The Federal Reserve System is to downsize its cheque processing operations in response to declining volumes with the loss of 400 jobs.
The Federal Reserve Banks, collectively the nation’s largest processor of cheques, says the changes will result in cost savings of $60 million by 2005 and $300 million over the next five years. Under the proposals, the Reserve Banks intend to shut down cheque processing operations at 13 sites nationwide and migrate cheque-adjustment functions from 43 locations to just 12.
The agency says the changes reflects the ongoing shift in consumer and business preferences from paper to electronic payments. Even though cheque payments remain the most popular form of noncash retail payment, they make up only 60% of all noncash retail payments today compared to 85% in 1979.
Recent Federal Reserve studies suggest that roughly 40 billion cheques were written in the US in 2002, down from about 50 billion in 1995. The Reserve Banks handle about 17 billion of these cheques annually, and this volume is expected to decline as well.
Responding to the decision, community banking trade association ICBA warned that banks may have to compress their daily processing schedules and incur additional transportation costs to allow extra time for cheques to travel greater distances to Federal Reserve processing sites.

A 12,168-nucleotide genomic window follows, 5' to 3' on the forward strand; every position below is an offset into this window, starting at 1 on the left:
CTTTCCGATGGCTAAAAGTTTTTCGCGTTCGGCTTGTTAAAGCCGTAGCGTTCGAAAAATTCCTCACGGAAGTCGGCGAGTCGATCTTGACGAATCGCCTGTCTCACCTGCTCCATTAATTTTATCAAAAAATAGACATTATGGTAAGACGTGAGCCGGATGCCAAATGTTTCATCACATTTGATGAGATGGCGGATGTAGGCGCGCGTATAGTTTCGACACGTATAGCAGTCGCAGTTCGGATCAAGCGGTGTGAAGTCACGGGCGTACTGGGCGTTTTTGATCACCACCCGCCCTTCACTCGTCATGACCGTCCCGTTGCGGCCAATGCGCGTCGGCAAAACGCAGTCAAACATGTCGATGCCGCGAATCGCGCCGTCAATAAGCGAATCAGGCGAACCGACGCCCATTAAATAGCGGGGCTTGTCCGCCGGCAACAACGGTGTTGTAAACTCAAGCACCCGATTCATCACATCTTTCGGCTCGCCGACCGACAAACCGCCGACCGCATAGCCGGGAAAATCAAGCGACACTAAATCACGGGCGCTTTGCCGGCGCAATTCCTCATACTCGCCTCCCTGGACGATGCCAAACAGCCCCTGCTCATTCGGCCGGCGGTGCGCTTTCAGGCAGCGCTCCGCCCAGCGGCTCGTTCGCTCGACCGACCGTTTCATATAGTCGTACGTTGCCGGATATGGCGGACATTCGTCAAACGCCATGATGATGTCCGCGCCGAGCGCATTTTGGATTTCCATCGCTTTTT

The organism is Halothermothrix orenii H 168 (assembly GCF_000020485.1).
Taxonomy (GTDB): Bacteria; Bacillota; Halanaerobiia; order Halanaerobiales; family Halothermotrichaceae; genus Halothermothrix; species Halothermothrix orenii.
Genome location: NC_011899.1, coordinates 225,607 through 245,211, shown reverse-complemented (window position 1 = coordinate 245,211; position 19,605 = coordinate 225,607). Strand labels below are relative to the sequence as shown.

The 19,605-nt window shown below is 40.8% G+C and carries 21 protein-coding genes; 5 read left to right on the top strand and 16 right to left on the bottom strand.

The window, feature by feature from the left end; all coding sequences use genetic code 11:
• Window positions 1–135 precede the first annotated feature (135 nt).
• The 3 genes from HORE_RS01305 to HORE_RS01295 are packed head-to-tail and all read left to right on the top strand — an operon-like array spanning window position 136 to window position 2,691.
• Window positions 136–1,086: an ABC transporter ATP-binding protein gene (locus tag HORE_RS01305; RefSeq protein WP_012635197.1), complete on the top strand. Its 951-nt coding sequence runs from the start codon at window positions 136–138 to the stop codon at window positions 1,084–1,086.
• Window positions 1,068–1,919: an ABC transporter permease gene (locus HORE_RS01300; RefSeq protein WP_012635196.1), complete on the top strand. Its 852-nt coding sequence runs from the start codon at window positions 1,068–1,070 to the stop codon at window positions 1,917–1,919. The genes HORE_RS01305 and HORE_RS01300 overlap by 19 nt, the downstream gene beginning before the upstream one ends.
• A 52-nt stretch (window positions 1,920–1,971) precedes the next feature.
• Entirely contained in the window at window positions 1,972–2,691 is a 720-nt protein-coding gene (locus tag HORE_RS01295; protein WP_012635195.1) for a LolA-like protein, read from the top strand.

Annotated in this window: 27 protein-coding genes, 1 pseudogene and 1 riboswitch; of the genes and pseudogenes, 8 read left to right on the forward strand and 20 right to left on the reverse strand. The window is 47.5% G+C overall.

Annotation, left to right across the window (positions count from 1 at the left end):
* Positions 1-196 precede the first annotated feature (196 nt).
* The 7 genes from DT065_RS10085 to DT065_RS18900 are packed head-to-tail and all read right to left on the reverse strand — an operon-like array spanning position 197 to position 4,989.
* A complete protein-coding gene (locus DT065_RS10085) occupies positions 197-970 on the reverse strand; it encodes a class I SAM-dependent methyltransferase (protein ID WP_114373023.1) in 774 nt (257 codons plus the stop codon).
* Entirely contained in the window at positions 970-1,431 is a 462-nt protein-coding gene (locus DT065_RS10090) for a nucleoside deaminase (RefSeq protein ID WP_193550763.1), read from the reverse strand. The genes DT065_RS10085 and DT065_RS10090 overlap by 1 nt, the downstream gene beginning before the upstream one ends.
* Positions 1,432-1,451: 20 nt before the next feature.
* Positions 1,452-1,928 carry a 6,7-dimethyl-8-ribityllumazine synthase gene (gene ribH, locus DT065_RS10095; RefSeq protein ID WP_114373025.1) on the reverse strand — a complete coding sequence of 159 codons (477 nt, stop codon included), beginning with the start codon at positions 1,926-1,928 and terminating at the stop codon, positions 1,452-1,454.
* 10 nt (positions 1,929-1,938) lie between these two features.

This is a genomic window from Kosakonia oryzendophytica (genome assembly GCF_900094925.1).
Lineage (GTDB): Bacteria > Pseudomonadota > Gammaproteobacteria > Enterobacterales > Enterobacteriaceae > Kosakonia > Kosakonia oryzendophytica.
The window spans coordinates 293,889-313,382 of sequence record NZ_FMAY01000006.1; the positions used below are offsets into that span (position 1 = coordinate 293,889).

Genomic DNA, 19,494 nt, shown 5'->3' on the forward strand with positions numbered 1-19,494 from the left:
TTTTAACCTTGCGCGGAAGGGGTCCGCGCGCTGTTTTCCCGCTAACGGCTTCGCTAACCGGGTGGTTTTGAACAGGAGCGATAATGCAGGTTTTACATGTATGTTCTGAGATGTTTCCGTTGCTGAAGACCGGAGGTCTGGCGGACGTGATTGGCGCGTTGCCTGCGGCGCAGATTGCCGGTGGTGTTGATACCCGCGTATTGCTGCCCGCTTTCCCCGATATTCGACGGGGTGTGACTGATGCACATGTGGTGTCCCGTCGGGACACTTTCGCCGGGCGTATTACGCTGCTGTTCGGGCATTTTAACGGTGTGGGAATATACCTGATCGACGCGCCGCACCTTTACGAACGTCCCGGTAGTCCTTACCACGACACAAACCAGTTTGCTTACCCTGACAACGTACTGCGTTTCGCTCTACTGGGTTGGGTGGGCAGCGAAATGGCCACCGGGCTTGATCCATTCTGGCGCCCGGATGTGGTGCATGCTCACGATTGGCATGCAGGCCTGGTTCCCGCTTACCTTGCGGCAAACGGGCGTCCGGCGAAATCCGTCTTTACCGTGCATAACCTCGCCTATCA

ICBA chairman Pierce Stone, the chairman and CEO of Virginia Community Bank in Louisa says: "The Federal Reserve System must position today so that it can continue to offer all financial institutions, large and small, access to quality services at a reasonable price over the long term."
Cathy Minehan, president and CEO of the Federal Reserve Bank of Boston and chair of the Reserve Banks’ Financial Services Policy Committee says Reserve Banks will continue to provide cheque services on a nationwide basis and are working to maintain deposit times and availability "as close to current service levels as possible". In addition, new cheque-imaging and cheque-adjustments technology should help boost capacity.
Says Minehan: "One of the missions of the Federal Reserve System is to foster the efficiency, accessibility, and integrity of the nation’s payments system. We believe that the changes we are announcing are essential because they will provide the Reserve Banks greater flexibility to manage cheque operations in an environment of declining volumes.